Election Day 2020 is still an eternity away, at least in terms of our American political system.
But the partisan machinery is out there working full force — the incumbents and the challengers, the campaign teams, political action committees and media conglomerates all combining to gin up our anxieties and to convince us what sort of America we ought to be.
For those of us on the sidelines waiting and watching, it’s hard to know what to pay attention to and what to let go. And harder still to simply ignore it all, chaotic trainwreck that it is.
I recently had an encounter that brought our national discussion into focus on the local level.
A person dropped by to see me at church, told me she’d had a difficult day and asked for a listening ear to help sort out her troubles. We talked, we held hands, we prayed, and I hope she left feeling better.
But it was her first words to me that were seared into my memory.
When I walked into the room and introduced myself, she asked meekly, “I don’t scare you, do I?” Taken aback, I wondered why she’d think such a thing.
“My skin,” she said. “It’s dark. Not too many folks look like me here in Venice. And sometimes people I meet seem afraid of me because of that.”
It’s heartbreaking to have a neighbor feel this way.
About 3,000 years ago — back in the time of Isaiah, Amos and Hosea — a guy named Micah went wandering out west of Jerusalem. Though Micah would come to be considered only a minor prophet, some of his words echo down through the ages, especially his question, “What does the Lord require of you but to do justice, to love kindness and to walk humbly with your God?”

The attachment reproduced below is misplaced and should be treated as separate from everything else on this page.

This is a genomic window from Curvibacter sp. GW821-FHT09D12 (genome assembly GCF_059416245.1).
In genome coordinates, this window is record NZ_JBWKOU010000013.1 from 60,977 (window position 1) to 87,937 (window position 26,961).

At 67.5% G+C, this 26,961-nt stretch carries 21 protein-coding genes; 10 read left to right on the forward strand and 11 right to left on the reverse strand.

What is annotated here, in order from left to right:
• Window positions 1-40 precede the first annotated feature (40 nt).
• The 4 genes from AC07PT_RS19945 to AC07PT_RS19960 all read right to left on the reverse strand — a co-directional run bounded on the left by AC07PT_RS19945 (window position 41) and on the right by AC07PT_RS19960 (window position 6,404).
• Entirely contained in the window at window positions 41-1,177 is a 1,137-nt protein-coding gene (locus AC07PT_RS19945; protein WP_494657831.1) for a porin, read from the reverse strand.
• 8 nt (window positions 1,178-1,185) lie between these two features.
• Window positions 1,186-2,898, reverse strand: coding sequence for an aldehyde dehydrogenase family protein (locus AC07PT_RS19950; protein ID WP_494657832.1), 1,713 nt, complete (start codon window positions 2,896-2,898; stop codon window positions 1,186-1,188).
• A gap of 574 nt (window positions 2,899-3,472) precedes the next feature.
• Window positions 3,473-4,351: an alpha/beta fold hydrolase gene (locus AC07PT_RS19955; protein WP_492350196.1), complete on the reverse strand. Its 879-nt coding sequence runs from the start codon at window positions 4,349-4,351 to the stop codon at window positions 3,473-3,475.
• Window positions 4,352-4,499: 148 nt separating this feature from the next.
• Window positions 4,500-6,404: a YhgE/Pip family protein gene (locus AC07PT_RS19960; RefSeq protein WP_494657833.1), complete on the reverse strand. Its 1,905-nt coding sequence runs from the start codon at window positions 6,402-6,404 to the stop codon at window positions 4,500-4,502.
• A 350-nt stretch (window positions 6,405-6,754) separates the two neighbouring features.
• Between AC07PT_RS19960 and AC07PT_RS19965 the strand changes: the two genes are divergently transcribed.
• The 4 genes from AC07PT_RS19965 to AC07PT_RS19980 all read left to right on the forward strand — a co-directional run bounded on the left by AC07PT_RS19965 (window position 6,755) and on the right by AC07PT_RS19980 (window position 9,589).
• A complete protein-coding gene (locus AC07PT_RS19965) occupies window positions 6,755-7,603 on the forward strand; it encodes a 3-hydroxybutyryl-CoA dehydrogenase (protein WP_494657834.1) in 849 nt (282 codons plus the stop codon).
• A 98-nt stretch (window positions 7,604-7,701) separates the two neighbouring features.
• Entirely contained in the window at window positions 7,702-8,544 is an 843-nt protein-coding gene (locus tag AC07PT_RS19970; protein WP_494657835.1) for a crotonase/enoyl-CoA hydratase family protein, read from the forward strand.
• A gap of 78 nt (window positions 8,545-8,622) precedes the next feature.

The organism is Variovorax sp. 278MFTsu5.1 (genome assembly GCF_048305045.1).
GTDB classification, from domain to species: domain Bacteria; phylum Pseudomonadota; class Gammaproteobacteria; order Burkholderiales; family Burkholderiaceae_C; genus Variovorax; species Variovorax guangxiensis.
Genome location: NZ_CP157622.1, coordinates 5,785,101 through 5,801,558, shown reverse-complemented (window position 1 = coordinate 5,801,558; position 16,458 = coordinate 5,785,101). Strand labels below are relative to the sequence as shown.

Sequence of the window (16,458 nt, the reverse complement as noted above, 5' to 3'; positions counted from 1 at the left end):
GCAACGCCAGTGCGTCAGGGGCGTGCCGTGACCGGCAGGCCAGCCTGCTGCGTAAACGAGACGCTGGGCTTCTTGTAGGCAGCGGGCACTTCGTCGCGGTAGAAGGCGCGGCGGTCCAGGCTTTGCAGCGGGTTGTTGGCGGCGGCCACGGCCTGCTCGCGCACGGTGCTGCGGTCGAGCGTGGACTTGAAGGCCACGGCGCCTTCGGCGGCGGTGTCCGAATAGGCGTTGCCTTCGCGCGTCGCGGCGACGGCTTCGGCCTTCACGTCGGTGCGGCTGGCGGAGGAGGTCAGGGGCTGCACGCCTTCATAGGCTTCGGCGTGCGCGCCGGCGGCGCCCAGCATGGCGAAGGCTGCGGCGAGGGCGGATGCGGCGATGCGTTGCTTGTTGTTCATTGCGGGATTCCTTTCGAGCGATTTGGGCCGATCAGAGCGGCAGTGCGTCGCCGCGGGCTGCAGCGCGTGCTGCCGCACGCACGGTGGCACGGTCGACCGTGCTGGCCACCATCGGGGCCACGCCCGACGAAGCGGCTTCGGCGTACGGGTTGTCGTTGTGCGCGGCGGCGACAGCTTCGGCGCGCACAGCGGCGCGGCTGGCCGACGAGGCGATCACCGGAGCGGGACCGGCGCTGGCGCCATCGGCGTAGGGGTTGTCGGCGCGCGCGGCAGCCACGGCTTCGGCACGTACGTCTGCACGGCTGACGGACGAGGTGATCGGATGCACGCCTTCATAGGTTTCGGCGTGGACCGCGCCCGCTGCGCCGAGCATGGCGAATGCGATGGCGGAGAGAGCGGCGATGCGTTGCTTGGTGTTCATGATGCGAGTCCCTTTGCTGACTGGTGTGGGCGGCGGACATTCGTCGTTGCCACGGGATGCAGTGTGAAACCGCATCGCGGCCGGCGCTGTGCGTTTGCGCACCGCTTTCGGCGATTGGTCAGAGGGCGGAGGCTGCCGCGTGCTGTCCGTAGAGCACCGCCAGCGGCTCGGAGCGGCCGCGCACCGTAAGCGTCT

My Universalist forebears in 18th- and 19th-century America preached that no God of Love could or would condemn humans to hell for all eternity. Yes, justice would take its time in coming, but it would be meted out equitably and with compassion for the human condition.
Answering Micah’s question, those early Universalists believed themselves called to live their theology of justice, equity and compassion in powerful and persistent ways and so found themselves in the forefront of a myriad of reform movements.
Modern-day Unitarian Universalists aspire to a list of seven principles, the second of which is that we will promote justice, equity and compassion in human relations. In this principle, we side with the sense of compassion expressed by Mother Teresa:
“Love cannot remain by itself — it has no meaning. Love has to be put into action, and that action is service. Whatever form we are, able or disabled, rich or poor, it is not how much we do, but how much love we put into the doing.”
And in the Christian scriptures, Jesus echoes word-for-word the message found in Jewish scripture to “Love your neighbor as yourself,” which is the same sentiment found in the Koran: “None of you truly believes unless you love for your brother what you love for yourself.”
It’s a difficult time in America, and yet we are still called to live by the great commandment to love our neighbors. If it is fear rather than love that comes across, then we have failed that commandment miserably.